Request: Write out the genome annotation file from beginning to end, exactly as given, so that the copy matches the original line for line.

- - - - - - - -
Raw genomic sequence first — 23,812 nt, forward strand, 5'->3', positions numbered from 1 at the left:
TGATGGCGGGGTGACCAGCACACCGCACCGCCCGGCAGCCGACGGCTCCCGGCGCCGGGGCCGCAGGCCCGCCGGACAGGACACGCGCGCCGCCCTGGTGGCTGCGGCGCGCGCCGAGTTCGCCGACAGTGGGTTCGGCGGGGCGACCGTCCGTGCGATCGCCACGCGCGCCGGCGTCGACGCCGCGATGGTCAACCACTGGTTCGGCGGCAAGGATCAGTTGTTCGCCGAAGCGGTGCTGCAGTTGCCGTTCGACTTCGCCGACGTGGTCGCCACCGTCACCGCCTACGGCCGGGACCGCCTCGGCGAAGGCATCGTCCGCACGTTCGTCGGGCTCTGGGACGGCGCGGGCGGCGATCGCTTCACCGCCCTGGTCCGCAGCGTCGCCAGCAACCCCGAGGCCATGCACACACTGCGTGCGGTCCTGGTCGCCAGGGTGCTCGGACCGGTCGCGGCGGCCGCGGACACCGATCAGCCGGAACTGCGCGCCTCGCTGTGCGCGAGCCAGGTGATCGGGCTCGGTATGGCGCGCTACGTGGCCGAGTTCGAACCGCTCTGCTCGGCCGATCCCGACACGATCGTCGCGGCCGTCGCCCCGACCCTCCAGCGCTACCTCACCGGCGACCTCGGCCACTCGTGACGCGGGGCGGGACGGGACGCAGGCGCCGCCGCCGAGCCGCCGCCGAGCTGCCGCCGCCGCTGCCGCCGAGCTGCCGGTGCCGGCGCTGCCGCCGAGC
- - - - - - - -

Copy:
Raw genomic sequence first — 23,812 nt, forward strand, 5'->3', positions numbered from 1 at the left:
TGATGGCGGGGTGACCAGCACACCGCACCGCCCGGCAGCCGACGGCTCCCGGCGCCGGGGCCGCAGGCCCGCCGGACAGGACACGCGCGCCGCCCTGGTGGCTGCGGCGCGCGCCGAGTTCGCCGACAGTGGGTTCGGCGGGGCGACCGTCCGTGCGATCGCCACGCGCGCCGGCGTCGACGCCGCGATGGTCAACCACTGGTTCGGCGGCAAGGATCAGTTGTTCGCCGAAGCGGTGCTGCAGTTGCCGTTCGACTTCGCCGACGTGGTCGCCACCGTCACCGCCTACGGCCGGGACCGCCTCGGCGAAGGCATCGTCCGCACGTTCGTCGGGCTCTGGGACGGCGCGGGCGGCGATCGCTTCACCGCCCTGGTCCGCAGCGTCGCCAGCAACCCCGAGGCCATGCACACACTGCGTGCGGTCCTGGTCGCCAGGGTGCTCGGACCGGTCGCGGCGGCCGCGGACACCGATCAGCCGGAACTGCGCGCCTCGCTGTGCGCGAGCCAGGTGATCGGGCTCGGTATGGCGCGCTACGTGGCCGAGTTCGAACCGCTCTGCTCGGCCGATCCCGACACGATCGTCGCGGCCGTCGCCCCGACCCTCCAGCGCTACCTCACCGGCGACCTCGGCCACTCGTGACGCGGGGCGGGACGGGACGCAGGCGCCGCCGCCGAGCCGCCGCCGAGCTGCCGCCGCCGCTGCCGCCGAGCTGCCGGTGCCGGCGCTGCCGCCGAGC